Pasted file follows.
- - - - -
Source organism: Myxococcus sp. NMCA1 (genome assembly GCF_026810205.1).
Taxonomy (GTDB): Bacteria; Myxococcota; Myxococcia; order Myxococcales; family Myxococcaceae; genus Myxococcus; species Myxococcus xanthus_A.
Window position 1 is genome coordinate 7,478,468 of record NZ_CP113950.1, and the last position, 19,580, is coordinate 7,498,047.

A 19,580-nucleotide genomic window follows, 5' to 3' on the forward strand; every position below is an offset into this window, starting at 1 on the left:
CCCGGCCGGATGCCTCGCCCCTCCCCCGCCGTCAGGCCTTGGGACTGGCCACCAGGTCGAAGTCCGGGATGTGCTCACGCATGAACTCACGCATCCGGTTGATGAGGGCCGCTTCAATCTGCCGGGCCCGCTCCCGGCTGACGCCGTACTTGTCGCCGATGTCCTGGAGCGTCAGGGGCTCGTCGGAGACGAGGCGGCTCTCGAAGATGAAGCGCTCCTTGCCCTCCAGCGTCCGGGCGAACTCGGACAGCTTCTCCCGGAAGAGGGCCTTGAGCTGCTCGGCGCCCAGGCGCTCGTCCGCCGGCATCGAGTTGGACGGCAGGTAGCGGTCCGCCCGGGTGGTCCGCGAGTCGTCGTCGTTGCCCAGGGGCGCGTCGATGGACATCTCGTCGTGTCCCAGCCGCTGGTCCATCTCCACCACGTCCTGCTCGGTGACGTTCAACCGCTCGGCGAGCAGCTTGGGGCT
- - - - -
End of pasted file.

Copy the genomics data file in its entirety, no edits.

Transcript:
Source organism: Myxococcus sp. NMCA1 (genome assembly GCF_026810205.1).
Taxonomy (GTDB): Bacteria; Myxococcota; Myxococcia; order Myxococcales; family Myxococcaceae; genus Myxococcus; species Myxococcus xanthus_A.
Window position 1 is genome coordinate 7,478,468 of record NZ_CP113950.1, and the last position, 19,580, is coordinate 7,498,047.

A 19,580-nucleotide genomic window follows, 5' to 3' on the forward strand; every position below is an offset into this window, starting at 1 on the left:
CCCGGCCGGATGCCTCGCCCCTCCCCCGCCGTCAGGCCTTGGGACTGGCCACCAGGTCGAAGTCCGGGATGTGCTCACGCATGAACTCACGCATCCGGTTGATGAGGGCCGCTTCAATCTGCCGGGCCCGCTCCCGGCTGACGCCGTACTTGTCGCCGATGTCCTGGAGCGTCAGGGGCTCGTCGGAGACGAGGCGGCTCTCGAAGATGAAGCGCTCCTTGCCCTCCAGCGTCCGGGCGAACTCGGACAGCTTCTCCCGGAAGAGGGCCTTGAGCTGCTCGGCGCCCAGGCGCTCGTCCGCCGGCATCGAGTTGGACGGCAGGTAGCGGTCCGCCCGGGTGGTCCGCGAGTCGTCGTCGTTGCCCAGGGGCGCGTCGATGGACATCTCGTCGTGTCCCAGCCGCTGGTCCATCTCCACCACGTCCTGCTCGGTGACGTTCAACCGCTCGGCGAGCAGCTTGGGGCT